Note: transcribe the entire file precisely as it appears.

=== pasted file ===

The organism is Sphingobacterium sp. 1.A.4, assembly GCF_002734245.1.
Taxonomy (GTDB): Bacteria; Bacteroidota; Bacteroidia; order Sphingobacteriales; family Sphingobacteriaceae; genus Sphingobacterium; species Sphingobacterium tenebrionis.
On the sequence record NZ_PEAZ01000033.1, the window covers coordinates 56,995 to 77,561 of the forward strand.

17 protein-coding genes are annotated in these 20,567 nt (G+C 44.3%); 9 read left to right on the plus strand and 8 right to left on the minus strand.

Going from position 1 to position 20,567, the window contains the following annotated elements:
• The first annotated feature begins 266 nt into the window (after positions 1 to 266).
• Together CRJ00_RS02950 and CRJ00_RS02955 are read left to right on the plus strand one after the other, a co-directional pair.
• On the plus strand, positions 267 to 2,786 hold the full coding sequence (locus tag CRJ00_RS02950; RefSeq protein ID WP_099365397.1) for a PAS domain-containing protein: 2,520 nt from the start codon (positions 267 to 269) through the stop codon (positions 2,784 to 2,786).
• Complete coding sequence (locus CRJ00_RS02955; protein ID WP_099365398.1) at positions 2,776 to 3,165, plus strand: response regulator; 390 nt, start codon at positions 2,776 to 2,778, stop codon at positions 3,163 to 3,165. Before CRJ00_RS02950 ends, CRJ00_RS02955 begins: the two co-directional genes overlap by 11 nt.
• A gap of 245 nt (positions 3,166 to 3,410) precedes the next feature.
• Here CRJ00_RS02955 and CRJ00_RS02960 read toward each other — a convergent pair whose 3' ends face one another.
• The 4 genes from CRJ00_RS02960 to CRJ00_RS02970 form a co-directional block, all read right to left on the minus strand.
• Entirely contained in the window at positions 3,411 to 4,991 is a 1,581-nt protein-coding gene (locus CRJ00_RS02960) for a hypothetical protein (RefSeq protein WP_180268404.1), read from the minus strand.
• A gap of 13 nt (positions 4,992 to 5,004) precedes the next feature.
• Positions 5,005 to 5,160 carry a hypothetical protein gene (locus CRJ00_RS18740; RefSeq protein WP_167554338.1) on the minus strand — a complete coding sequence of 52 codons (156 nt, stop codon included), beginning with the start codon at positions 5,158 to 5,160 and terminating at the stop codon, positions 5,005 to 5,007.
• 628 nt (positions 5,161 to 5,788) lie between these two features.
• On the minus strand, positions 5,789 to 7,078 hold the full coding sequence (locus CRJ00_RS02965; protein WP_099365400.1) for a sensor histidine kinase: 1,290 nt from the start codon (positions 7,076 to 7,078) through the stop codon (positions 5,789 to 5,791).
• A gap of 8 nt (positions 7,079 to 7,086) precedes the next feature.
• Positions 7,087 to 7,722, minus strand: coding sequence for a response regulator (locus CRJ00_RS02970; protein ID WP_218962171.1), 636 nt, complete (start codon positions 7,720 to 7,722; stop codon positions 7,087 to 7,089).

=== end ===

The organism is Sphingobacterium sp. 1.A.4, assembly GCF_002734245.1.
Taxonomy (GTDB): Bacteria; Bacteroidota; Bacteroidia; order Sphingobacteriales; family Sphingobacteriaceae; genus Sphingobacterium; species Sphingobacterium tenebrionis.
On the sequence record NZ_PEAZ01000033.1, the window covers coordinates 56,995 to 77,561 of the forward strand.

17 protein-coding genes are annotated in these 20,567 nt (G+C 44.3%); 9 read left to right on the plus strand and 8 right to left on the minus strand.

Going from position 1 to position 20,567, the window contains the following annotated elements:
• The first annotated feature begins 266 nt into the window (after positions 1 to 266).
• Together CRJ00_RS02950 and CRJ00_RS02955 are read left to right on the plus strand one after the other, a co-directional pair.
• On the plus strand, positions 267 to 2,786 hold the full coding sequence (locus tag CRJ00_RS02950; RefSeq protein ID WP_099365397.1) for a PAS domain-containing protein: 2,520 nt from the start codon (positions 267 to 269) through the stop codon (positions 2,784 to 2,786).
• Complete coding sequence (locus CRJ00_RS02955; protein ID WP_099365398.1) at positions 2,776 to 3,165, plus strand: response regulator; 390 nt, start codon at positions 2,776 to 2,778, stop codon at positions 3,163 to 3,165. Before CRJ00_RS02950 ends, CRJ00_RS02955 begins: the two co-directional genes overlap by 11 nt.
• A gap of 245 nt (positions 3,166 to 3,410) precedes the next feature.
• Here CRJ00_RS02955 and CRJ00_RS02960 read toward each other — a convergent pair whose 3' ends face one another.
• The 4 genes from CRJ00_RS02960 to CRJ00_RS02970 form a co-directional block, all read right to left on the minus strand.
• Entirely contained in the window at positions 3,411 to 4,991 is a 1,581-nt protein-coding gene (locus CRJ00_RS02960) for a hypothetical protein (RefSeq protein WP_180268404.1), read from the minus strand.
• A gap of 13 nt (positions 4,992 to 5,004) precedes the next feature.
• Positions 5,005 to 5,160 carry a hypothetical protein gene (locus CRJ00_RS18740; RefSeq protein WP_167554338.1) on the minus strand — a complete coding sequence of 52 codons (156 nt, stop codon included), beginning with the start codon at positions 5,158 to 5,160 and terminating at the stop codon, positions 5,005 to 5,007.
• 628 nt (positions 5,161 to 5,788) lie between these two features.
• On the minus strand, positions 5,789 to 7,078 hold the full coding sequence (locus CRJ00_RS02965; protein WP_099365400.1) for a sensor histidine kinase: 1,290 nt from the start codon (positions 7,076 to 7,078) through the stop codon (positions 5,789 to 5,791).
• A gap of 8 nt (positions 7,079 to 7,086) precedes the next feature.
• Positions 7,087 to 7,722, minus strand: coding sequence for a response regulator (locus CRJ00_RS02970; protein ID WP_218962171.1), 636 nt, complete (start codon positions 7,720 to 7,722; stop codon positions 7,087 to 7,089).